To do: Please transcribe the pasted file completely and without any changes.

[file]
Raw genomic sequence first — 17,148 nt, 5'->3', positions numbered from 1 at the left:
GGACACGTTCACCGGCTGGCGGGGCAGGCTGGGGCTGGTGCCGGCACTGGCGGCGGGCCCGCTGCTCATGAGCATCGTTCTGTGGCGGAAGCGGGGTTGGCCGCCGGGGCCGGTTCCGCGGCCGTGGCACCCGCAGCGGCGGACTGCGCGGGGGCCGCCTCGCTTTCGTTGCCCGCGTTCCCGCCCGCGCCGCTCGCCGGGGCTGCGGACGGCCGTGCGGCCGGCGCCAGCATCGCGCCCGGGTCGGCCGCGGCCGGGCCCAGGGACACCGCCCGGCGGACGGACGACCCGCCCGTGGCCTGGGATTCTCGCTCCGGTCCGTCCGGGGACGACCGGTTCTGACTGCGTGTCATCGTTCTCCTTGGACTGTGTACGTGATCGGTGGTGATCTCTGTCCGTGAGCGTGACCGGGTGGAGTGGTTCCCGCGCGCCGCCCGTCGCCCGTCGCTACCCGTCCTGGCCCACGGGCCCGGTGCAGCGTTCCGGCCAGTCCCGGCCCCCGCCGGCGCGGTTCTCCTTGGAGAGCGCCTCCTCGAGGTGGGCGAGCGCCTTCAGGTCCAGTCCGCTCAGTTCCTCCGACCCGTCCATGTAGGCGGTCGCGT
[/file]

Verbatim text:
Raw genomic sequence first — 17,148 nt, 5'->3', positions numbered from 1 at the left:
GGACACGTTCACCGGCTGGCGGGGCAGGCTGGGGCTGGTGCCGGCACTGGCGGCGGGCCCGCTGCTCATGAGCATCGTTCTGTGGCGGAAGCGGGGTTGGCCGCCGGGGCCGGTTCCGCGGCCGTGGCACCCGCAGCGGCGGACTGCGCGGGGGCCGCCTCGCTTTCGTTGCCCGCGTTCCCGCCCGCGCCGCTCGCCGGGGCTGCGGACGGCCGTGCGGCCGGCGCCAGCATCGCGCCCGGGTCGGCCGCGGCCGGGCCCAGGGACACCGCCCGGCGGACGGACGACCCGCCCGTGGCCTGGGATTCTCGCTCCGGTCCGTCCGGGGACGACCGGTTCTGACTGCGTGTCATCGTTCTCCTTGGACTGTGTACGTGATCGGTGGTGATCTCTGTCCGTGAGCGTGACCGGGTGGAGTGGTTCCCGCGCGCCGCCCGTCGCCCGTCGCTACCCGTCCTGGCCCACGGGCCCGGTGCAGCGTTCCGGCCAGTCCCGGCCCCCGCCGGCGCGGTTCTCCTTGGAGAGCGCCTCCTCGAGGTGGGCGAGCGCCTTCAGGTCCAGTCCGCTCAGTTCCTCCGACCCGTCCATGTAGGCGGTCGCGT